651 N. Bolton Avenue; Alexandria, LA
Alexandria, LA is sited on the banks of the Red River, at the geographic midpoint of Louisiana, where numerous north-south highways and rail lines converge and radiate outward in a classic hub-and-spoke array. Despite its central location, this small city of 50,000 – founded in 1818 – has struggled in recent decades to reposition its economy, as its river commerce dwindled, forestry-sector activities declined and England AFB became a casualty of the federal government’s Base Realignment and Closure process. Most recently, this already medically-underserved region braced itself for further hardships, given the planned closure of the state-run Huey P. Long Charity Hospital for the indigent.
In this context, the recently-completed Central Louisiana Surgical Hospital found itself financially stranded, as Alexandria’s struggling economy seriously challenged this new enterprise. CLASH represented a multi-million dollar investment within a severely disadvantaged census tract buckling under a 50.6% poverty rate. Crescent Growth Capital was enlisted to structure an $18 million NMTC financing to save over 150 badly-needed jobs and, by stabilizing the facility’s operations, lay the groundwork for future growth in services and employment levels. The NMTC subsidy permitted the purchase of the state-of-the-art equipment CLASH had been leasing at great cost, significantly lowering operating expenses and ensuring the future of this important facility. The subsidy also provided permanent takeout financing of CLASH’s short-term construction loan.
The NMTC transaction executed by CGC on behalf of CLASH also decisively advanced a key economic development goal of the city: furthering Alexandria’s emergence as a regional medical hub. However, with Louisiana phasing out its longstanding system of state-run charity hospitals for the poor, Alexandria’s medical sector ambitions are at risk. CLASH’s shuttering would have marked a crippling setback, compounding the after-effects of the Long Hospital closure and further eroding already-slumping business confidence. Conversely, the operational stabilization of CLASH will help counteract failing local business confidence, reinforce regional economic development efforts, and save numerous jobs. On the eve of the NMTC financing, 157 jobs were sited at the CLASH facility, including over 100 physicians. With the facility’s employment profile including both high-paying physician jobs and more entry-level support staff, the mixture afforded real employment opportunity to the surrounding low-income community and generated – by supporting the spending within the Alexandria market of dozens of well-paid medical specialists – a good slice of total aggregate demand for the area, catalyzing appreciable indirect job creation.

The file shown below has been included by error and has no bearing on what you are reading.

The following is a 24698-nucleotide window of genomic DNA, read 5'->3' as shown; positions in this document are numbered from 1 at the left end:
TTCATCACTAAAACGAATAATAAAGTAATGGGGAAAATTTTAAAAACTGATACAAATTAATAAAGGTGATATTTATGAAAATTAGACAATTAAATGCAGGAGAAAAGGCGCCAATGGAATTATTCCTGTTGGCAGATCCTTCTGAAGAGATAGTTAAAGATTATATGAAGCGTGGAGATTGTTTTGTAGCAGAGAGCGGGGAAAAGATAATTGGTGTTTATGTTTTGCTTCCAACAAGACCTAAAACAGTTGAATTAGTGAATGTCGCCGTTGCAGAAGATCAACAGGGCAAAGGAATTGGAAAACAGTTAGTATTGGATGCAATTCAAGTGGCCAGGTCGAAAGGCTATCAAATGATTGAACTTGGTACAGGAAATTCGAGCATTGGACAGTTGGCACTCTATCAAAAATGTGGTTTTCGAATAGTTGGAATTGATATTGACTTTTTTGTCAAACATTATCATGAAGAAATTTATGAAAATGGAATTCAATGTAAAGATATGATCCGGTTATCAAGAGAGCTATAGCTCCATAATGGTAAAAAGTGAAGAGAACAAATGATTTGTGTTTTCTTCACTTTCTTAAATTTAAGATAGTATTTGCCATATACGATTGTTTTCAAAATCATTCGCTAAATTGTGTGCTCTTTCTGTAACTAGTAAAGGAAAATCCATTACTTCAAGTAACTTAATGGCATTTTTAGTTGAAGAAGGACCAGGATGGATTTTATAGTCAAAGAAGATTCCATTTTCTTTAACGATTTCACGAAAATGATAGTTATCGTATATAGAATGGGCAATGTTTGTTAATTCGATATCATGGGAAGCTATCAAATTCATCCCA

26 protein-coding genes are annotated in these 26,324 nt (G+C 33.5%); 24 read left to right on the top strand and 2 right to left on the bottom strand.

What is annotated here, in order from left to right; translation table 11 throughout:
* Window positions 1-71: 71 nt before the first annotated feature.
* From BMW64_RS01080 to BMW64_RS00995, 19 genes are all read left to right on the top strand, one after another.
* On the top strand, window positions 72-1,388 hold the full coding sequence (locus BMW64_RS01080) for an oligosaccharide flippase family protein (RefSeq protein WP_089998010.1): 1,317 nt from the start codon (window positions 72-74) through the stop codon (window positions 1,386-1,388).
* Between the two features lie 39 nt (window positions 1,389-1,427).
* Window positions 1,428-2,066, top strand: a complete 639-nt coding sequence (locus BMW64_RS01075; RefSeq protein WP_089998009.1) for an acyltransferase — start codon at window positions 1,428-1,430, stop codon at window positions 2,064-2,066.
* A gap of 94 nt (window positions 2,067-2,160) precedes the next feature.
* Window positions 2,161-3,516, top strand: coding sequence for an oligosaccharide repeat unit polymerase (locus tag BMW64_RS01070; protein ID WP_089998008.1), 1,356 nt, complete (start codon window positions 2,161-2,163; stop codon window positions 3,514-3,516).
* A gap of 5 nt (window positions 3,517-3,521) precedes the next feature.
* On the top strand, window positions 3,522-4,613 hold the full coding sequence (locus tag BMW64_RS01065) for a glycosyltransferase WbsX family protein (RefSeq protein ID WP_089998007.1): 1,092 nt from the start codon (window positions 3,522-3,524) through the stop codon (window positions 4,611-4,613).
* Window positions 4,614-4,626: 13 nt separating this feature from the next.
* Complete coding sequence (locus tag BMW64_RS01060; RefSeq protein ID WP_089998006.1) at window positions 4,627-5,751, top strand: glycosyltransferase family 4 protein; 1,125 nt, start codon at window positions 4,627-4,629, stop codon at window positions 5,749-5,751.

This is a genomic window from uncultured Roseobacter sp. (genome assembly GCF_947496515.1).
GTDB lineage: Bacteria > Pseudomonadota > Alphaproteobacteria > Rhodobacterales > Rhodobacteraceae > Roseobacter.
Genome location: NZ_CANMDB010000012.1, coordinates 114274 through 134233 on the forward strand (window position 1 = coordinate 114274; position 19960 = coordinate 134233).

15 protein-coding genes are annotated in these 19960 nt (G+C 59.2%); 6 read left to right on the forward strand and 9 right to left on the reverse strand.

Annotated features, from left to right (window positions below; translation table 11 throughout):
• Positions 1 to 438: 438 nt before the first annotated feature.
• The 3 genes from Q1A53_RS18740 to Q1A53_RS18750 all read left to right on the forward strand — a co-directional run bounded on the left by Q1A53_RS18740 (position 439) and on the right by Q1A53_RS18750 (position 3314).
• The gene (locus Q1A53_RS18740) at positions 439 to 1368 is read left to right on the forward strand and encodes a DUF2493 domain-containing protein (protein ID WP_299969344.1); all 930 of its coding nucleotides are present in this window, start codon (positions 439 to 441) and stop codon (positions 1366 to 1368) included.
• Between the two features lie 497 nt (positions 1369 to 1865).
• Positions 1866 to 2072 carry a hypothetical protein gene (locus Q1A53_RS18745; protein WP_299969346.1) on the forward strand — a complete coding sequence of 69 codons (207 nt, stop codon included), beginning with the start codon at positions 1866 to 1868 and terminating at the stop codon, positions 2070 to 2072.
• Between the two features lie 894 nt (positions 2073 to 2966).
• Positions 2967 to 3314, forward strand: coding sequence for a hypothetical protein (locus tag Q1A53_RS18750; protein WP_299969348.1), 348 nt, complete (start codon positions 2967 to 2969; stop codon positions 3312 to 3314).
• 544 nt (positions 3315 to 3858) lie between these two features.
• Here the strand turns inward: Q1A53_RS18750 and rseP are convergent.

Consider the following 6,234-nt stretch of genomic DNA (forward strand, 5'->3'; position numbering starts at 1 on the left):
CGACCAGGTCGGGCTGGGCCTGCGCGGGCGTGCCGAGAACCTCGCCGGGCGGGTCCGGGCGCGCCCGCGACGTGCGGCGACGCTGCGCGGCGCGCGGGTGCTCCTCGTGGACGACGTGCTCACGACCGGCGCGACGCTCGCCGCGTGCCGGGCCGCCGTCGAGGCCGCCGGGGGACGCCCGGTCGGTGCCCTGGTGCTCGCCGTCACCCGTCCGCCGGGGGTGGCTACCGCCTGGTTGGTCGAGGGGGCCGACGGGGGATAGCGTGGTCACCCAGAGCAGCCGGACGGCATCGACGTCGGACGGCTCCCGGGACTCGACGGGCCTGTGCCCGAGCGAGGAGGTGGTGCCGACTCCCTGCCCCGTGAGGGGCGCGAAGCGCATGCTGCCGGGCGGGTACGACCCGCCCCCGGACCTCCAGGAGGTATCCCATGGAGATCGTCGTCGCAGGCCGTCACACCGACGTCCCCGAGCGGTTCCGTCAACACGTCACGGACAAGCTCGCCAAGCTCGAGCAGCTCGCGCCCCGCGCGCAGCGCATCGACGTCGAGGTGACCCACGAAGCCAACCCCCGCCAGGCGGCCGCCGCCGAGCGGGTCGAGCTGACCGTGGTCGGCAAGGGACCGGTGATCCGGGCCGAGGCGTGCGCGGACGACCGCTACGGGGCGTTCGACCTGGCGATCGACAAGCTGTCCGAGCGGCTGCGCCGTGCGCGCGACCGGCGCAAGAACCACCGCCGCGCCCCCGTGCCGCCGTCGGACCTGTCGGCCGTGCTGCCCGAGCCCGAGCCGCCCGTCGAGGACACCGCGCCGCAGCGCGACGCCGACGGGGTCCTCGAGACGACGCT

The impact of stabilizing the new CLASH facility is not only limited to guaranteeing the continued operation of one of Alexandria’s largest employment centers. From its inception, CLASH has taken particular pride in providing high-quality care to patients from the low-income community in which the facility is located, as well as to the surrounding rural communities in which many of the physicians and staff were raised. Already nearly 1 in 5 of CLASH’s patients were impoverished Medicaid recipients – a remarkable statistic for a specialty surgical hospital – and the provision of world-class surgical care to all of largely-rural central Louisiana continues to be a principal objective of the new facility. Desirous of fulfilling both the spirit and the letter of the NMTC program – and with the Long Charity Hospital threatened – CLASH also committed to using the NMTC funding to support a program of subsidized care for the indigent.